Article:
Strengths Coaching Blog

Monday, February 26, 2018

Mastery Monday: Productive Aiming: Adaptability

By Albert L. Winseman, D.Min

Adaptability is a “now” theme that finds deep satisfaction in living in-the-moment. For those with strong Adaptability talents, the future is not a fixed destination; rather, it is created one day at a time and paying attention to the here and now is the best way to be prepared for whatever may come. Individuals with Adaptability in their top five tend to live by the motto, “If you’re handed it, you can handle it” because that is exactly what they do. They are not often fazed or upset with change, but have a sense of calm assurance that they are equipped to handle whatever may come and are extremely adept at “going with the flow.” In fact, individuals high in Adaptability view interruptions as the most exciting part of the day because you never know what is going to happen. Adaptability is primarily a Relationship Building theme because for those with Adaptability, whoever is with them at the moment gets their complete and undivided attention and that is a powerful attribute for building strong relationships.

Adaptability: Helps and Hinders 

When coaching those with Adaptability as a Signature Theme, helping them claim both the “helps and hinders” of Adaptability is critical to productive aiming. Some common helps and hinders of Adaptability include:


  • You respond well to competing priorities and immediate demands, which ensures that the information, solutions and work flow will be up-to-date and responsive to the environment.
  • You tend to handle the unexpected with poise and calm — not much rattles you. This makes you a go-to person in a crisis as others can feel and “borrow” your sense of calm. 
  • You can adjust on-the-fly, change direction when it’s called for and help others manage change.
  • Your total focus on whoever is with you in the moment makes others feel appreciated, valued and respected.


  • Those who thrive on structure and stability may feel that they are on unsure footing when you change plans to suit the moment. Give them assurances, explain your position — in short, tell them why.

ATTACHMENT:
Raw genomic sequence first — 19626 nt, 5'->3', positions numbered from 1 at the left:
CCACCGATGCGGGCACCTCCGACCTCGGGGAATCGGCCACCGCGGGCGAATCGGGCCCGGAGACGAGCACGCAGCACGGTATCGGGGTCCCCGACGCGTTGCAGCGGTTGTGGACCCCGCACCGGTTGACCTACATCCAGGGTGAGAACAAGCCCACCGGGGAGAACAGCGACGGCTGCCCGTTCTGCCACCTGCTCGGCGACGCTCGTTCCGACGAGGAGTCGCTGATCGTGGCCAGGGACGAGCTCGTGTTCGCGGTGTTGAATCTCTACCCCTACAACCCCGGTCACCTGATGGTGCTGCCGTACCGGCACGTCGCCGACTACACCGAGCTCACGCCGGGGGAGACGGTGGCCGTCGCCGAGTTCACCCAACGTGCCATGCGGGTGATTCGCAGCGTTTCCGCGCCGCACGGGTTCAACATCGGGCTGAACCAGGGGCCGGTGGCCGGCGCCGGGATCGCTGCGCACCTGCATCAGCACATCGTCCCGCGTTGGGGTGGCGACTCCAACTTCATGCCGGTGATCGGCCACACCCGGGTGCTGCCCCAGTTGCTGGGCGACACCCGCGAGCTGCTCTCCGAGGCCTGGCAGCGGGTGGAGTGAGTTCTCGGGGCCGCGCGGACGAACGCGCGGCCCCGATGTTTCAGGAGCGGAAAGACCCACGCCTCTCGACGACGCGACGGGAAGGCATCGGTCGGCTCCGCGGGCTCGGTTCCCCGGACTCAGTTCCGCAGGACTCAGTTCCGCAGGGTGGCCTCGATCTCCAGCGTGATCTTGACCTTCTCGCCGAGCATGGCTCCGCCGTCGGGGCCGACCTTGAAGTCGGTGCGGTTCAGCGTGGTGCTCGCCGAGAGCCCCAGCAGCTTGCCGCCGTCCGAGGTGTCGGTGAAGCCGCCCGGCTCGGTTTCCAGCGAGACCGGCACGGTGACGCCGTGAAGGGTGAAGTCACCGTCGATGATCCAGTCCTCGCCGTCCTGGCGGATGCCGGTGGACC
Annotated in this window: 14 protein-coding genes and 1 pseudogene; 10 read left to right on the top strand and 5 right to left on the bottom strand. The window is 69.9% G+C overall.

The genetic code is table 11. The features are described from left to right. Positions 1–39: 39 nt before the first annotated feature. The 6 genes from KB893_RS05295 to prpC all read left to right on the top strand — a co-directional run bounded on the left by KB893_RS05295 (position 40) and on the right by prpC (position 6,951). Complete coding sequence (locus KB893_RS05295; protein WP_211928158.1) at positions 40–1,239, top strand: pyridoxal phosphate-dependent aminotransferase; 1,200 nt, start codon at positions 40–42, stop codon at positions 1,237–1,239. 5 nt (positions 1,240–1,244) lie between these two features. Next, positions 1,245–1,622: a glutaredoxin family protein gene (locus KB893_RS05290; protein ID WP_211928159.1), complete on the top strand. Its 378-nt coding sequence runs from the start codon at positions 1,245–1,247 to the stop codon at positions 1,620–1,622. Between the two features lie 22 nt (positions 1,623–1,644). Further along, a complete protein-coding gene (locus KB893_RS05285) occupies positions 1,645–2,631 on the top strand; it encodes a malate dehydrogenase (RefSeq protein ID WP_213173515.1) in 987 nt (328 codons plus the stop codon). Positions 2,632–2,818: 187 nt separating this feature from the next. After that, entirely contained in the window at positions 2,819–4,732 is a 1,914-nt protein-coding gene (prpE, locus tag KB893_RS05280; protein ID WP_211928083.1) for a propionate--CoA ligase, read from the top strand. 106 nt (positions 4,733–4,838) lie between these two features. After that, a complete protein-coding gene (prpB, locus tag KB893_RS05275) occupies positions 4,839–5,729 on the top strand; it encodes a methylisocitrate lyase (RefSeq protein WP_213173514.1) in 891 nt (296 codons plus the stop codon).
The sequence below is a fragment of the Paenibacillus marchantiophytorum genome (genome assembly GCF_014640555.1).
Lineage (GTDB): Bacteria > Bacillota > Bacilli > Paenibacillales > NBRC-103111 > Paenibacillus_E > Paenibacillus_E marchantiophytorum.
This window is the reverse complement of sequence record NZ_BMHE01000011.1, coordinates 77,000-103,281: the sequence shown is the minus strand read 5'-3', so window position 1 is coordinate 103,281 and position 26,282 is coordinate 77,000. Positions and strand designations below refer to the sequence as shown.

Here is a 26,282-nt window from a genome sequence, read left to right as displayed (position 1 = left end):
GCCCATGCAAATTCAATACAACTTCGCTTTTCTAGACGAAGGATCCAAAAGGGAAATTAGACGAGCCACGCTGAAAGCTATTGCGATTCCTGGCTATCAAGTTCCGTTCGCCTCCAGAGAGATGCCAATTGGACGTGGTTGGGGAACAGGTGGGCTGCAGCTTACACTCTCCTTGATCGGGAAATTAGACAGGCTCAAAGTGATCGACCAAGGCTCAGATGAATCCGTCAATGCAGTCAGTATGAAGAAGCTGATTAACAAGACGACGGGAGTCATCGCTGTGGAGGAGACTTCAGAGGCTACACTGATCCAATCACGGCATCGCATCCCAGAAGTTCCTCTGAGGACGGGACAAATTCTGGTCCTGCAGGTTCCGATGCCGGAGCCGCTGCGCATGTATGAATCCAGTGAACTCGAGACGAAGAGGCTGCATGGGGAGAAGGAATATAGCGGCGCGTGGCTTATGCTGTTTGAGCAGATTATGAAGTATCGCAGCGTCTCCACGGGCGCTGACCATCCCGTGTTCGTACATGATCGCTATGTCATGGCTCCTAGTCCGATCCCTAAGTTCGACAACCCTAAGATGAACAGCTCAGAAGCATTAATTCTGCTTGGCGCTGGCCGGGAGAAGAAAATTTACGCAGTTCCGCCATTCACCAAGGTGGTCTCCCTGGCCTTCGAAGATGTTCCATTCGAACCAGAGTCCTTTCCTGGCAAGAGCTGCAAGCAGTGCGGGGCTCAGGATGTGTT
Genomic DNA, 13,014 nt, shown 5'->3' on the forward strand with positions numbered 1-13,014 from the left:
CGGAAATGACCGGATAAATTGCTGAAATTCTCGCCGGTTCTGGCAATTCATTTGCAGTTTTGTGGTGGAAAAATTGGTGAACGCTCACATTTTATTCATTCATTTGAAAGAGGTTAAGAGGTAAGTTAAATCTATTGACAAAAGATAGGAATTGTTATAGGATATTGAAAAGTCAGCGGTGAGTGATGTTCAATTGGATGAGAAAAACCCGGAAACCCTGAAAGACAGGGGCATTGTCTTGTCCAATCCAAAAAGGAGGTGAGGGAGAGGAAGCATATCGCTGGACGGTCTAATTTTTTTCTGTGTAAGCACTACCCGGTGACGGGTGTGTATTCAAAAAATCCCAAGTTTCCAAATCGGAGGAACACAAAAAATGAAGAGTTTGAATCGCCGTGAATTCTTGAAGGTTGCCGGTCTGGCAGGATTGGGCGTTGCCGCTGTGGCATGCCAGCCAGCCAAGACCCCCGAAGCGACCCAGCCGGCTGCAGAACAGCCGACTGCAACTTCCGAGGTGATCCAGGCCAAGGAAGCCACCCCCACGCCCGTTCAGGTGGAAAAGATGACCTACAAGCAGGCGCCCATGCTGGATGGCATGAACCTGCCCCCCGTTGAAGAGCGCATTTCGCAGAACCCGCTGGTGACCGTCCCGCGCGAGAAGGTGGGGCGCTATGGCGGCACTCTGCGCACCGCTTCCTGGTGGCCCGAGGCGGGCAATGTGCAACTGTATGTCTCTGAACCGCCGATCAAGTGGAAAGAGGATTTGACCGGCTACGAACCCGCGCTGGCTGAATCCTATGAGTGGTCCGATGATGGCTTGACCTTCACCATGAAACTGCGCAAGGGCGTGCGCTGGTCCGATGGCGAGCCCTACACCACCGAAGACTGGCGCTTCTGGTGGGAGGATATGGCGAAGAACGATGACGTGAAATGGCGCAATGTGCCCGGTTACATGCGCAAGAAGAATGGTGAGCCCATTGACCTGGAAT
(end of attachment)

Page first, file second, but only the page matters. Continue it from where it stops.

• If you are a manager or team leader, your team may feel like you have no direction and may be unsure of what you expect of them or, likewise, what they can expect from you. Set clear expectations — especially in the midst of change.
  • Because you live in the moment, you may miss deadlines or important performance milestones. Be sure to define timelines, project goals, etc., and enlist the help of a more structure-oriented partner to keep you on track.
  • Your natural instinct is that whatever or whoever is in front of you is your priority. Be sure to clarify job priorities with your supervisor or manager; when you have overall direction you are free to be more flexible in the moment.

Adaptability: Self-Awareness, Self-Expression, Self-Regulation

To productively aim Adaptability talents at a particular goal, an individual must have: 1) good self-awareness about the theme’s power, edge and vulnerabilities; 2) an understanding of how this theme finds expression in day-to-day thinking, feeling and behaving; 3) the ability to regulate their Adaptability to maximize the potential positive outcomes that can be achieved through intentionally applying a strengths-based approach. Coaches can help clients with strong Adaptability talents by exploring some the following:


  • The Power and Edge of Adaptability: Individuals with high Adaptability tend to have an uncanny ability to deal with chaos. Rather than get flustered or stressed, they naturally calm down, take stock and move forward. Those strong in Adaptability are likely to naturally put others at ease when the unexpected happens, reassuring them and reassessing the situation. Their calmness and ability to “roll with it” is a powerful quality in the midst of a crisis.